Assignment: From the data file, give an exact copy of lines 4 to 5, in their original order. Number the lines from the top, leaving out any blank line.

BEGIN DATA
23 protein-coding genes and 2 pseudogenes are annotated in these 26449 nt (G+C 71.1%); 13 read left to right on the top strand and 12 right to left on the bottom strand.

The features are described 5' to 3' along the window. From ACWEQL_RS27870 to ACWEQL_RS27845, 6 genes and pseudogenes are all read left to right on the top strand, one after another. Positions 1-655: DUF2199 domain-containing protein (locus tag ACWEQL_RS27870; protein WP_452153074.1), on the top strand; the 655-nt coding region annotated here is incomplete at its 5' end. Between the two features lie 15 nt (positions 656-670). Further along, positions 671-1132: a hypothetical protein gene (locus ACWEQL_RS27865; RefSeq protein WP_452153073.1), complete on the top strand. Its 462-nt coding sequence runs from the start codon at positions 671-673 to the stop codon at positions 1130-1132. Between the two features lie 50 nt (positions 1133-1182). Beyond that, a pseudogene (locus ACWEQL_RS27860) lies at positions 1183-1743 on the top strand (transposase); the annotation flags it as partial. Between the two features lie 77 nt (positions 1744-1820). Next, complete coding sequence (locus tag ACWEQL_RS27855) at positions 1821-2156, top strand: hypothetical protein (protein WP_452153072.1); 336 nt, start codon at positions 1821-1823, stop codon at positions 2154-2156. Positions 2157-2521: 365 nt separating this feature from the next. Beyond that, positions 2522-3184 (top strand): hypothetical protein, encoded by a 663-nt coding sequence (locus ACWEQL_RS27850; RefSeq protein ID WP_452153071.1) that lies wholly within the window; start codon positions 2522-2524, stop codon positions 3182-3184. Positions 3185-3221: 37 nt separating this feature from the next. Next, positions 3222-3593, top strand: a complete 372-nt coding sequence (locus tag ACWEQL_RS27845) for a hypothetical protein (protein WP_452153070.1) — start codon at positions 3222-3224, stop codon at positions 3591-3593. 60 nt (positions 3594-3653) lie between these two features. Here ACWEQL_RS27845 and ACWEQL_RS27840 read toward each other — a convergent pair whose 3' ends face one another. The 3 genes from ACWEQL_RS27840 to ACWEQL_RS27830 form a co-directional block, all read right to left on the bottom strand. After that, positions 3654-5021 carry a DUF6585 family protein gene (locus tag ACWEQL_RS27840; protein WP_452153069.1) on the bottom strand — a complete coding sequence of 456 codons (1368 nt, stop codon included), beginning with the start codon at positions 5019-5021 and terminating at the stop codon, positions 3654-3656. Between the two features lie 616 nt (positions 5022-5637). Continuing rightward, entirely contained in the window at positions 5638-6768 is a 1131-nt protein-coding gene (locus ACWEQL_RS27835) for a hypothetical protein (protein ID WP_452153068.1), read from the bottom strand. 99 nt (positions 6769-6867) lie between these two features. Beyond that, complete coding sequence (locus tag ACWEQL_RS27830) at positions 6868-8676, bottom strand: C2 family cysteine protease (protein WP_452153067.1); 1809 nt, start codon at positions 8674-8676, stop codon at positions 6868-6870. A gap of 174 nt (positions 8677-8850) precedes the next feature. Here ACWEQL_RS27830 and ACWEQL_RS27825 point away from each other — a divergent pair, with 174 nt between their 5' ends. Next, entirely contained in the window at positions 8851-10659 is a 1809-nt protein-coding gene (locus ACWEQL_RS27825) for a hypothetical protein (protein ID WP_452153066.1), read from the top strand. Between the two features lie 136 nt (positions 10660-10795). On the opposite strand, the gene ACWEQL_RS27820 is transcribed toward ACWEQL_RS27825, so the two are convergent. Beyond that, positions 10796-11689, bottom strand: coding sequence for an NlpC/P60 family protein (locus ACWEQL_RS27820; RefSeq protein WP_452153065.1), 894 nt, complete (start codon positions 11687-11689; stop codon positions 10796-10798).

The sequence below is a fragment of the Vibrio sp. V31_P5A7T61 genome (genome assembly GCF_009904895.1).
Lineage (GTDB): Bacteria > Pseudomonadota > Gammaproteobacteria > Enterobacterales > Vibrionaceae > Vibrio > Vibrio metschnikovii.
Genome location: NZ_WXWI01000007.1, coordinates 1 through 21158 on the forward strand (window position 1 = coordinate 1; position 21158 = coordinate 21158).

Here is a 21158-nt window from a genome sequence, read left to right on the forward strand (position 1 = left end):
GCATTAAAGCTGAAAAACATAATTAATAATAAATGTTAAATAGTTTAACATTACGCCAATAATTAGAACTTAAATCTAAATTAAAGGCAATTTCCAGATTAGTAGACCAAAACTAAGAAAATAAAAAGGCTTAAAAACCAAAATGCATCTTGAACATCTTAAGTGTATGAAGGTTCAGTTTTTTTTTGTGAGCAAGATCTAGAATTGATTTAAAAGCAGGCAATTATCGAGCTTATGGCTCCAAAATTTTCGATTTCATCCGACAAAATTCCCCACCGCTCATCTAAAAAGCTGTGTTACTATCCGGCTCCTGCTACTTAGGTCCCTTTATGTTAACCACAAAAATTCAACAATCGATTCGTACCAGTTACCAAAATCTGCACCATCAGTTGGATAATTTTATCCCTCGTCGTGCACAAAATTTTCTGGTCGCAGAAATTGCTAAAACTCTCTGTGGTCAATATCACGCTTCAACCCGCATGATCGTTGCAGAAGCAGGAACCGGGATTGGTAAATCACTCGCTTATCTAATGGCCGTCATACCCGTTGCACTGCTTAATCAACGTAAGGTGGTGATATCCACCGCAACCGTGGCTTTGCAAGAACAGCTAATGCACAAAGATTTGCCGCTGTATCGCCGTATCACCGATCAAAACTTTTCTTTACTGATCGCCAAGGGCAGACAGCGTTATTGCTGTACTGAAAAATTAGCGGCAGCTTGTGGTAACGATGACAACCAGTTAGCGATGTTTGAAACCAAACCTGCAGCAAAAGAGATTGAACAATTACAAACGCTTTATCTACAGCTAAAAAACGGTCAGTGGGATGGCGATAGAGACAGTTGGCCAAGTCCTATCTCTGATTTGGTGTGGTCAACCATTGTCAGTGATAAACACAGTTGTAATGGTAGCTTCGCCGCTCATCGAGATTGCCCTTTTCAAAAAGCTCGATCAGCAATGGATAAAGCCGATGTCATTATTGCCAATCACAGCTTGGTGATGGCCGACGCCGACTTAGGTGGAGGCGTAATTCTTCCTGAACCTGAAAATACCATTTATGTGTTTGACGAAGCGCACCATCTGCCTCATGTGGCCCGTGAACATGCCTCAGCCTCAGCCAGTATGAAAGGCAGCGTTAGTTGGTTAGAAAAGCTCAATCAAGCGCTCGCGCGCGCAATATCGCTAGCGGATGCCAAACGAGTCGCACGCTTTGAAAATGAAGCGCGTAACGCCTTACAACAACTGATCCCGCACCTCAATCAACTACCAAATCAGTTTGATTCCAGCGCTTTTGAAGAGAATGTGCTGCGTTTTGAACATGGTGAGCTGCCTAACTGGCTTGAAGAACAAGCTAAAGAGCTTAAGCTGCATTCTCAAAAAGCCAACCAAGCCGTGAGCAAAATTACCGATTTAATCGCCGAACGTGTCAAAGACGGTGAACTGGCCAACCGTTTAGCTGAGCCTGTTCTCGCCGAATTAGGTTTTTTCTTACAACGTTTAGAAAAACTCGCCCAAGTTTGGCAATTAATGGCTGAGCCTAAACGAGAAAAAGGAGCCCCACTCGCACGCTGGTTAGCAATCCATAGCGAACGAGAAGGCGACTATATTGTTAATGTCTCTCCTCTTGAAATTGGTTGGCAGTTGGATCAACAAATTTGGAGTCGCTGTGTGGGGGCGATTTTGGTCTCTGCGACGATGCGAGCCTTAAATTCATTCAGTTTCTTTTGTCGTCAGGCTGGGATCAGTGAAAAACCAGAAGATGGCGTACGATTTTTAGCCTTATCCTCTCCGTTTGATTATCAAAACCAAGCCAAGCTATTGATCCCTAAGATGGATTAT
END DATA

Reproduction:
Lineage (GTDB): Bacteria > Pseudomonadota > Gammaproteobacteria > Enterobacterales > Vibrionaceae > Vibrio > Vibrio metschnikovii.
Genome location: NZ_WXWI01000007.1, coordinates 1 through 21158 on the forward strand (window position 1 = coordinate 1; position 21158 = coordinate 21158).